Month: April 2014

A Cute and Cuddly Bunny

Sometimes it just isn’t a mystery. To wit, former Arkansas Governor Mike Huckabee, who says his opposition to marriage equality is not homophobia, but, rather, a matter of being on the right side of the Bible, which is in turn a wholly arbitrary standard. True, it does say, somewhere in there, that God really doesn’t like buggery and such, but it also says other things, like—

Cuddles McBunny-WunnyEvery one who divorces his wife and marries another commits adultery, and he who marries a woman divorced from her husband commits adultery.

(Luke 16.18, RSV)

—and—

Do you not know that the unrighteous will not inherit the kingdom of God? Do not be deceived; neither the immoral, nor idolaters, nor adulterers, nor sexual perverts, nor thieves, nor the greedy, nor drunkards, nor revilers, nor robbers will inherit the kingdom of God.

(1 Corinthians 6.9-10, RSV)

—and we might want to note, just for the sake of formality, that Huckabee, who feels confident enough in his biblical outlook regarding sinful lifestyles that he would question President Obama’s faith over marriage equality endorsed an adulterer named John McCain in the 2008 election, and carries on a creepy love affair with the ghost of an adulterer named Ronald Reagan. Which, in the end, is nothing particularly unusual, which in turn makes an excellent example of why there is no mystery about Mr. Fish’s latest cartoon.

____________________

Fish, Mr. “Hare Care”. Clowncrack. April 11, 2014.

CNN Political Unit. “Mike Huckabee: Not ‘homophobic’ but on the ‘right side of the Bible'”. Political Ticker. April 8, 2014.

Allen, Mike. “Huckabee called homosexuality ‘sinful'”. Politico. December 8, 2007.

Gentilviso, Chris. “Mike Huckabee Calls Out Obama’s ‘Christian Convictions’ On Gay Marriage”. The Huffington Post. April 12, 2014.

Maloy, Simon. “Huckabee’s Reagan Cartoon: Disco Muggers And American Exceptionalism”. Media Matters for America. August 11, 2011.

Novak, Robert. “McCain, Huckabee and the Evangelicals”. Townhall. May 12, 2008.

Image credit: Detail of image by Mr. Fish.

Something to Keep in Mind

“They have not put forward anything with regard to how we would create more jobs. And so the ball’s still in their court.”

—Speaker John Boehner (R-OH8)

Speaker of the House John Boehner

Okay, time out.

Matt Fuller and J.M. Rieger explain the situation for Roll Call:

Speaker John A. Boehner said Thursday it’s up to the White House to make a new proposal before he’ll consider an unemployment benefits extension, as the House left town for two weeks without acting on a bipartisan Senate bill.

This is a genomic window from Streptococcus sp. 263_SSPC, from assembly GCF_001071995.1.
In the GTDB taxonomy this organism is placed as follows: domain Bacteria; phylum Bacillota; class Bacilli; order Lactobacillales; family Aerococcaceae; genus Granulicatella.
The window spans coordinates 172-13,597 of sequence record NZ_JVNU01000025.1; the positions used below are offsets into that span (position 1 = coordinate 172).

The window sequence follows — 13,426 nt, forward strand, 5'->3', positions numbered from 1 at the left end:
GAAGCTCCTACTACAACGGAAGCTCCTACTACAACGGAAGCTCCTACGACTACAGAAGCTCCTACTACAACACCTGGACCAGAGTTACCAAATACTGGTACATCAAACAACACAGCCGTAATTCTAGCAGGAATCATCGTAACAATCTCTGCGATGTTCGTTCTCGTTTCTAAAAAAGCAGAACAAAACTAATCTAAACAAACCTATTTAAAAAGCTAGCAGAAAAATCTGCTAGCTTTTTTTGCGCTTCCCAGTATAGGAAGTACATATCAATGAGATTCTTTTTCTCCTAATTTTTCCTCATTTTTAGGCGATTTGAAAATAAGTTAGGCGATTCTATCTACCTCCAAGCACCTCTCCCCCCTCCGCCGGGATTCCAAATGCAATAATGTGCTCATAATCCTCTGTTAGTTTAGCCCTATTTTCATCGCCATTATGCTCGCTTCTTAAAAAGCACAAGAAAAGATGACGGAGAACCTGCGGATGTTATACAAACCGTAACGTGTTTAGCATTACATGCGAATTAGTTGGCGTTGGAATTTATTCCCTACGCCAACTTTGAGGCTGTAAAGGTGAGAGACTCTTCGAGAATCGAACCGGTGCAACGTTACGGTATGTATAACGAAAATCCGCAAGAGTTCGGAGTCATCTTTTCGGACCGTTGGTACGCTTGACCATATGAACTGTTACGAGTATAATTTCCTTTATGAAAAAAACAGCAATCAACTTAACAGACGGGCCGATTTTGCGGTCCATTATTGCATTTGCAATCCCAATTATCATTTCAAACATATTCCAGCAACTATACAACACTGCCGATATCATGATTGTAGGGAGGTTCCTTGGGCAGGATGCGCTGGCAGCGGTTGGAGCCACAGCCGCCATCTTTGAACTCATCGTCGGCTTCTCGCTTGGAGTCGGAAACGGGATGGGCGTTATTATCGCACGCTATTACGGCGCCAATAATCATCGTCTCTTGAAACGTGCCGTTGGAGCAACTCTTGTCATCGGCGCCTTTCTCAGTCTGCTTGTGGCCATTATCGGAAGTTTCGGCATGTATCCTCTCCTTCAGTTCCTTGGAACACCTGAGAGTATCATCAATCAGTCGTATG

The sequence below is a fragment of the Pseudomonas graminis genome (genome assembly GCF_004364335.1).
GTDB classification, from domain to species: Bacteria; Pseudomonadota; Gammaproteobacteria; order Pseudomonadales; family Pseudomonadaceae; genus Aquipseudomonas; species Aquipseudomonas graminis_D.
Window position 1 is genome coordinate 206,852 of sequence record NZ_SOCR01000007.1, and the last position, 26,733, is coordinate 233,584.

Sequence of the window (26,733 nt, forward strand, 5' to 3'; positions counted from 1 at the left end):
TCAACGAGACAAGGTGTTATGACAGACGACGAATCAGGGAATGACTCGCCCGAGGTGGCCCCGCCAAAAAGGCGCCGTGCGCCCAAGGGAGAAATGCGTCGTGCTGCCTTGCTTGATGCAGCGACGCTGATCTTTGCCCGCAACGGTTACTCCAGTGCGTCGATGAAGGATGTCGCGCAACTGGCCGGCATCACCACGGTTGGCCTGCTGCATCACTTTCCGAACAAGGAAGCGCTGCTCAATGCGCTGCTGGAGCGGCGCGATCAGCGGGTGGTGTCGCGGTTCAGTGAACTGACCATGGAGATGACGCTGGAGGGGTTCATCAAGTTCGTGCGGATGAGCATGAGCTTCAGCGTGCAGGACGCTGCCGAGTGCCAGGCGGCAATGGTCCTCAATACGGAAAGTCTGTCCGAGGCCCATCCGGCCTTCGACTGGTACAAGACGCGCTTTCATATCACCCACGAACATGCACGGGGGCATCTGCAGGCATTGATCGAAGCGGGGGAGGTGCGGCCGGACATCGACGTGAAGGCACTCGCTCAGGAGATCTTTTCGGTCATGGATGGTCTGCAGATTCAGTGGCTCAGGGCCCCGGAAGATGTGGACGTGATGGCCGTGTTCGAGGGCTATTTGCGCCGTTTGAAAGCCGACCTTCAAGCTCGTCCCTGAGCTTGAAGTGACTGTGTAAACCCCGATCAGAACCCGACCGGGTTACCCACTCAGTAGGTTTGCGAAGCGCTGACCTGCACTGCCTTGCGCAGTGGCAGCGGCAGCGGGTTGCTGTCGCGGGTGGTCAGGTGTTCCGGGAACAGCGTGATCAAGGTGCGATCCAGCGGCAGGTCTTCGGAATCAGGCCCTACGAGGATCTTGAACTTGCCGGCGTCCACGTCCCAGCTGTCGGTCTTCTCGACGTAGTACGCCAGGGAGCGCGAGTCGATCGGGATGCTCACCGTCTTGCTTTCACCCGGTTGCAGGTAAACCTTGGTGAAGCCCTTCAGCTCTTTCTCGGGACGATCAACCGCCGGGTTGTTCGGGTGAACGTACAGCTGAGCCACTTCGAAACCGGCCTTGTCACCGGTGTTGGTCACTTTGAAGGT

The Senate’s passage of an unemployment benefits extension earlier this week doesn’t change the House’s stand on the issue, the Ohio Republican said Thursday morning.

Boehner said he had made it clear to the president in December that an unemployment insurance extension would “have to be paid for and would have to include things that would help get our economy moving.”

“They have not put forward anything with regard to how we would create more jobs,” Boehner said. “And so the ball’s still in their court.”

Asked what package might persuade him to bring an extension to the floor for a vote, Boehner said, “You’ll have to ask the administration,” again blaming the White House for not coming forward with a jobs proposal.

Steve Benen would, of course, disagree with the Speaker:

Sometimes it seems as if politicians aren’t even speaking the same language anymore.

Benen on UnemploymentLook, there’s no reason for Boehner to be this confused. For decades, there was bipartisan and bicameral support for extending jobless benefits during periods of high unemployment. This year, Republicans changed the rules of the game, making new demands that were considered ridiculous as recently as 2010, but Democrats nevertheless played along. It’s why the Senate approved a bill that’s paid for and, according to the non-partisan Congressional Budget Office, would create 200,000 jobs this year.

Boehner says that’s not good enough. What would satisfy him? He either doesn’t know or doesn’t want to say – the Speaker instead told reporters yesterday that the unemployed might get relief when the White House correctly guesses what might make Boehner happy. It’s a policy debate with all the high-minded sophistication of kindergarten finger-painting.

And, well, yeah. Any questions? As Benen notes, It might be more amusing if there weren’t 3 million struggling Americans who need this legislation to keep their heads above water.

I would only advise Mr. Benen that Congressional Republicans are not trying to amuse him. Rather, they are busy trying to figure out how to hurt as many Americans as possible while calling it an act of love.

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Fuller, Matt and J. M. Rieger. “Boehner Says Unemployment Extension Is Up to White House”. 218. April 10, 2014.

Benen, Steve. “How not to argue about jobless benefits”. MSNBC. April 11, 2014.

Image credit: Steve Benen.